From the back cover, we know most of the novel takes place in New York, and yet we start in Wichita, Kansas. Unlike Joe King Oliver in Every Man a King, Cora—Laura Moriarty’s protagonist—is an outsider to the city. So is the young Louise Brooks, whom Cora is escorting. In different ways when they first arrive in the city, we feel both of their inexperience.
Louise had been like this since the moment they stepped into the main concourse of Grand Central Station. Even with people just behind them and just in front of them, so many speaking strange languages and wearing the dark clothes of foreigners, some smoking, some coughing, all exhaling too closely, Louise said she felt as if she were walking into her dreams. Cora had only nodded in response, her gaze moving around the concourse, taking in the arched blue ceiling and the wide exits on every side. It was a magnificent space, brighter than the station in Wichita and big enough to swallow it whole. But if she’d been there before, if the train she’d boarded with the other children had left from that very station, she didn’t remember. Nothing felt familiar.
There are two things to note here.
First, Laura doesn’t lean on New York’s “voice” as Walter does. Why should she? Her characters are not of the city; they’re experiencing it as outsiders. New York appears not as an ever-present, all-surrounding context, but as an external source of wonder (for Louise) and potential dangers (for Cora).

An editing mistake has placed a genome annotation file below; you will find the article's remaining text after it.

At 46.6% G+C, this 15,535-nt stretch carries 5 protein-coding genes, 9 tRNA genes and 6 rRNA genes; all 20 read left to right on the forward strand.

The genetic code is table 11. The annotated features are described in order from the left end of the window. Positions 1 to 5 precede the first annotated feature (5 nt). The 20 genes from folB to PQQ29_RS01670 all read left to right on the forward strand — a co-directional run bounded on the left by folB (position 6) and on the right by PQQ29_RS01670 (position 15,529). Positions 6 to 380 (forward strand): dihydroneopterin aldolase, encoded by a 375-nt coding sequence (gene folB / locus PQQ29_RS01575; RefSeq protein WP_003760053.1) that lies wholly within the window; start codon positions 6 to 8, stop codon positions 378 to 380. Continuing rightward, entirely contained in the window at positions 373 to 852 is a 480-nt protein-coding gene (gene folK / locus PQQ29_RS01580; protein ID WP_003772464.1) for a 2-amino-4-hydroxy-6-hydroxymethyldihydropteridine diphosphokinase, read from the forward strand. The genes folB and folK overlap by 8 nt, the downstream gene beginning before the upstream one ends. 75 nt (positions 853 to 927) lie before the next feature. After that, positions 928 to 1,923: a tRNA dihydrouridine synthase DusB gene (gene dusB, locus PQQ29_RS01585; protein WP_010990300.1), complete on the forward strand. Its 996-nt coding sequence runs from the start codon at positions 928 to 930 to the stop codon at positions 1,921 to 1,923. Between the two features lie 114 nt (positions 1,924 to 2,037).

Consider those differences in perspectives: the young and excited vs. the adult and cautious. These attitudes express themselves through the narrative voice.
Cora demands that her charge dress chastely, not wander too far, and refers to men not wanting women who have already been “unwrapped” like day-old candy. Much of this can be chalked up to the time period, but there lives in Cora a more specific breed of caution. This is expressed in how Cora tells the story, always with hesitance, second-guesses, and nervous excitement. The reader assumes this caution is only the productive quality of a good chaperone. It’s only later that we learn its true source. Cora moves through the city with hesitation less because of her natural conservative values, and more because of a personal fear: she’s afraid of what New York may unearth about her past.